Enterprise executives are under intense pressure these days to deliver a wide range of new and expanding data services amid shrinking IT budgets. It seems that the front office has taken to heart the mantra “do more with less” and is buoyed by the notion that the cloud will come to the rescue when confronting all manner of data challenges.
This is part of the reason why top research firms like Gartner are starting to pull back on their IT spending predictions. As I noted last week, the company recently trimmed its 2014 growth outlook by about a third, from a 3.2 percent expansion to 2.1 percent, even though that still represents a substantial $3.75 trillion market. A deeper dive into the numbers, however, shows a data center hardware market flat-lining for the next year at about $140 billion, while an oversupply of SAN and NAS systems is likely to drive prices down even further. IT services, meanwhile, are looking at about 3.8 percent growth this year, representing nearly $1 billion in revenue.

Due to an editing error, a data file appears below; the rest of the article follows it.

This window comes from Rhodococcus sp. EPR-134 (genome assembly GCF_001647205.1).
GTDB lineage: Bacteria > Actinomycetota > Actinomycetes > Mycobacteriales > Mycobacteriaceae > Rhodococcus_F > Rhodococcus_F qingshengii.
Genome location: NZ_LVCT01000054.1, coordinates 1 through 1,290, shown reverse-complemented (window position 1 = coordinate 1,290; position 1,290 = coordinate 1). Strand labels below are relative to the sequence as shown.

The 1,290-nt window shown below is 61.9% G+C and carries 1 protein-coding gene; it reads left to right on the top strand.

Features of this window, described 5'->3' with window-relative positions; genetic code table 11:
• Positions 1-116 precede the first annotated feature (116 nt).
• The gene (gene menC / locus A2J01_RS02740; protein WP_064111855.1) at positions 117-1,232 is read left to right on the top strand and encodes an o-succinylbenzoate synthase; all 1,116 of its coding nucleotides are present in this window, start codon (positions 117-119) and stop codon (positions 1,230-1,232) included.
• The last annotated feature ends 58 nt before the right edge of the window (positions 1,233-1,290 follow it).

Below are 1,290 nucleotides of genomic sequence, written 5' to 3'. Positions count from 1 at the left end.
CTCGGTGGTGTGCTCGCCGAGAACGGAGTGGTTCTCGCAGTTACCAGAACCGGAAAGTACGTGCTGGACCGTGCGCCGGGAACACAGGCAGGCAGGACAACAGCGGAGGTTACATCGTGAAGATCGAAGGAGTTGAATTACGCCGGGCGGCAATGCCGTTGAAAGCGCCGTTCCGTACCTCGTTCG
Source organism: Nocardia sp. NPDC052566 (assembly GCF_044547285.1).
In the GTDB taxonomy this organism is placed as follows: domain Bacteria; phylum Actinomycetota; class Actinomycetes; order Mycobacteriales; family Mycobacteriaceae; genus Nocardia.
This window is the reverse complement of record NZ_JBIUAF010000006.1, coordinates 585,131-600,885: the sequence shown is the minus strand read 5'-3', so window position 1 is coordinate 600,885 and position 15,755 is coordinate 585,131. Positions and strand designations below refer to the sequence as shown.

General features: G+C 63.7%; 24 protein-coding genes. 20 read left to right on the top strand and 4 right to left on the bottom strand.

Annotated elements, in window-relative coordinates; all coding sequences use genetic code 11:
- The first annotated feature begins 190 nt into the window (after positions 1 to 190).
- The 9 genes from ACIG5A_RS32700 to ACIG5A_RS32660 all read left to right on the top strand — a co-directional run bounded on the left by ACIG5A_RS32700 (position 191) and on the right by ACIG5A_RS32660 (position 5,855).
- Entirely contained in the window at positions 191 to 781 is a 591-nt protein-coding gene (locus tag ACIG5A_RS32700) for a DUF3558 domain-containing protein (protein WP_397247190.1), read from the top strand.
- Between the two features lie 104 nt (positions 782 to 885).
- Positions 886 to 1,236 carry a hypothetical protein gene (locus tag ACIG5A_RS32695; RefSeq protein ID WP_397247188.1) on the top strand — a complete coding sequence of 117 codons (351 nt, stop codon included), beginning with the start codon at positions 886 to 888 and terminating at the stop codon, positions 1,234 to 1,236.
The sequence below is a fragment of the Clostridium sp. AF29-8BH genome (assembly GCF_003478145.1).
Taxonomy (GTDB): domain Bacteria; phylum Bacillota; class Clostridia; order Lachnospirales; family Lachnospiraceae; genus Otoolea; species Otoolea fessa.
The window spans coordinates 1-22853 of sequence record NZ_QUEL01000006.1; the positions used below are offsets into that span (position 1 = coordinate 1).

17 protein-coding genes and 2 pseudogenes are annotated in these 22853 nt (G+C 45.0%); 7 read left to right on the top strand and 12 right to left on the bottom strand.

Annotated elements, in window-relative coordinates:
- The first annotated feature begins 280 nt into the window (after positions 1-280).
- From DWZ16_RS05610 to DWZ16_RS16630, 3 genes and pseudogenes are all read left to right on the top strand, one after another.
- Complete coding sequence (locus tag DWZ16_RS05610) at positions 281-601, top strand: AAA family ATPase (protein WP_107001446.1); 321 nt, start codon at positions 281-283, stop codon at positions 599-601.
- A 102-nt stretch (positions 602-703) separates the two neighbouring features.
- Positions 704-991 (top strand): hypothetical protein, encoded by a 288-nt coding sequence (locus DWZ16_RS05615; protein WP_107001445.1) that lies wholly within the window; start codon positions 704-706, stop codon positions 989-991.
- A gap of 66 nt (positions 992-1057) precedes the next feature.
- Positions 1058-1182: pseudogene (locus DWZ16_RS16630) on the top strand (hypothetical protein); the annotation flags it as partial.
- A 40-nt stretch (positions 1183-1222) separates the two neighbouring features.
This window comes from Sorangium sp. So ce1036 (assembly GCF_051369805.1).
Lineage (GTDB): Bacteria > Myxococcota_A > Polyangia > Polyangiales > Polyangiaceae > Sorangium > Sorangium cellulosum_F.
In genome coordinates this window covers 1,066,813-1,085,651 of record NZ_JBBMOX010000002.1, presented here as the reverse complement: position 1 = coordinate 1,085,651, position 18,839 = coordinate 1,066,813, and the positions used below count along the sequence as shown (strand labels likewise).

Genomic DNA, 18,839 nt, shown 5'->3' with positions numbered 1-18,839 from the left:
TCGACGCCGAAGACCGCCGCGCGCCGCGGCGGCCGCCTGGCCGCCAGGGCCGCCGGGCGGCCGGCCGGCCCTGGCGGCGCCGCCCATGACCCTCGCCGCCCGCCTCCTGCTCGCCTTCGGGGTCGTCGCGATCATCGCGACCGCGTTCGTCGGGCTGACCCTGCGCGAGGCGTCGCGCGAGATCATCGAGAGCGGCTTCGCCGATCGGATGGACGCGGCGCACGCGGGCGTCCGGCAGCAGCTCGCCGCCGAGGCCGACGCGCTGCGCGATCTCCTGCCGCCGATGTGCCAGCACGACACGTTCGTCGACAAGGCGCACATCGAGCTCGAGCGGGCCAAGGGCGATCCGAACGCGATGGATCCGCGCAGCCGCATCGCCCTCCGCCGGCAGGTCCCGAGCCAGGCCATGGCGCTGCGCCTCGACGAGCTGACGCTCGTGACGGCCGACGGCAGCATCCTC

But is it really that bad? Are we on a one-way street to a utility-style, all-cloud data center? Not hardly, at least not yet. The fact remains that there are plenty of compelling reasons for enterprises of all stripes to build and maintain local data infrastructure, both as stand-alone IT environments and hybrid systems tied to third-party resources.